The Church is not dying.
We are being born.
The season of Advent surrenders us to birth pangs and the Nativity breaks loose upon us,
and God will be born.
Mary said yes to the Angel Gabriel in passion, boldness and reckless abandon, not knowing what birthing would be like, but saying yes all the same.
Like her, we have lived with mystery and unknowing while we waited for the Holy Spirit to overshadow us, without knowing what this new life would be like, what it would bring, what it would mean for us.
Months and months ago, in fact more than a year ago, it was in the fall of 2017, we gathered for a town hall with our Canon, Lang Lowrey, to consider both sustainability and vision for our life together.
We took a swipe at assessing our resources and our reserves, and personal energies. Lang talked about his experience with church planting, and St. Benedict’s.
He talked about being a ‘door knocker’ and the prayer cards he would give to people at the pharmacy as they waited for prescriptions.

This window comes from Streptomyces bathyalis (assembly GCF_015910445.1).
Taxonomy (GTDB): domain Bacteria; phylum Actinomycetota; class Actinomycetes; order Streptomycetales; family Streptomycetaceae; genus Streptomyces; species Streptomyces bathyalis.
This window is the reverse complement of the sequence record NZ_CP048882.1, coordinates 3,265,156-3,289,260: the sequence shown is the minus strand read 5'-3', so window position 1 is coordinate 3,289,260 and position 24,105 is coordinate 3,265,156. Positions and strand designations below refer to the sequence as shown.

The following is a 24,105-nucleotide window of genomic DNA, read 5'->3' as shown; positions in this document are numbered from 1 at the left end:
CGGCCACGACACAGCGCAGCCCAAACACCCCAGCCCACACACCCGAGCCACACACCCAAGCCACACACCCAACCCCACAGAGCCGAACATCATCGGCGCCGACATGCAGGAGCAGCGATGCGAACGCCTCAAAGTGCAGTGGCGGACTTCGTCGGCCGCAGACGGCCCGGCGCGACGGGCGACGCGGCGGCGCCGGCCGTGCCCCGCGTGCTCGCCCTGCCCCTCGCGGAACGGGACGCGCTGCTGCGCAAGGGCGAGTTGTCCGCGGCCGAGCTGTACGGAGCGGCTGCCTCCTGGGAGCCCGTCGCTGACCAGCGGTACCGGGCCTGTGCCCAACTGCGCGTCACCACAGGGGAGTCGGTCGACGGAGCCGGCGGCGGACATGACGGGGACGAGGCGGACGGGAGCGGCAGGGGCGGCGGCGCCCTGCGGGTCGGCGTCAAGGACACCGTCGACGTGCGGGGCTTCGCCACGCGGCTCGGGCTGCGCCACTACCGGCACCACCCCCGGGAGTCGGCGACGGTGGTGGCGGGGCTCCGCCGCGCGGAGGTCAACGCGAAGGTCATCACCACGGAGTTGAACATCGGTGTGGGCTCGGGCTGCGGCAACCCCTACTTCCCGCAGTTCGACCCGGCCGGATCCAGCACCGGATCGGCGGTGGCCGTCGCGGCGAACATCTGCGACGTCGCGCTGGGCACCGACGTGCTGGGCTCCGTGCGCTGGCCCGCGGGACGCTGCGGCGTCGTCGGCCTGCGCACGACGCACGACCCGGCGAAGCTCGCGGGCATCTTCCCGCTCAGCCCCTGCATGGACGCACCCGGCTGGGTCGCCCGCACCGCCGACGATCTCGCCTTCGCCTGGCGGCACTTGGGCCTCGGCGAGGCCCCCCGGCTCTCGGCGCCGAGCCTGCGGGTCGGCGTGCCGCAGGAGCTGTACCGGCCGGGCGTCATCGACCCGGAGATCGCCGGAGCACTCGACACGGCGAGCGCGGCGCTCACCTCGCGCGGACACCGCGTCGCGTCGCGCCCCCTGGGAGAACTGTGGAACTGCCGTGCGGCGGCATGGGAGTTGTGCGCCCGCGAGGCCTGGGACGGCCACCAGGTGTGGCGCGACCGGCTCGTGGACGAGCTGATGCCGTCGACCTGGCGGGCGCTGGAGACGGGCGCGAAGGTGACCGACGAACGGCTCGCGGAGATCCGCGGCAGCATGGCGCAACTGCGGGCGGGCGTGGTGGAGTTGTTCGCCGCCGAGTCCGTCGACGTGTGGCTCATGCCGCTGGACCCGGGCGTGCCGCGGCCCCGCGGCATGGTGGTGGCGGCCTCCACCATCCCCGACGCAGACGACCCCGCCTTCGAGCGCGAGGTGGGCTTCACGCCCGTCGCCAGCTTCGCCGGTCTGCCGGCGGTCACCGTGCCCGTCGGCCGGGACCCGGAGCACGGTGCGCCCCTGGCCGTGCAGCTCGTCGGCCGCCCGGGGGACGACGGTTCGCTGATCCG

He said he and Julie were exhausted, and did this work on their own.
He said we needed a ‘door knocker’ in order to grow, and that the door knocker wouldn’t be him, and that it wouldn’t be me.
Someone asked me that day, if I saw myself as a ‘door knocker’. . .
I said something along the lines of “well, yes actually, I do. . . but I don’t know yet in what way…I just know it won’t be to pray with people in the pharmacy line. . . “
It’s been a journey with you since then, revving up the ‘apartment project’ last November, and hosting Fr. George Neequaye from Africa for 8 months, re-establishing Gallery 4945, the initiative of the study group for church growth through spring and summer. We developed teams for ministry in recent autumn months to include each and every one of us, focusing our efforts toward the key take-a-ways *(listed below).
I could go on and on enumerating the ways in which we’ve been joyfully at work in all of these, but in particular I’m thinking of the one that says:
“Fall in love with your Neighborhood”
As I went about to the shops in Sandy Springs with Christmas Eve fliers promoting our Dog-friendly Candlelight Christmas Eve service, (and passed some along to all of you to do the same), it hit me: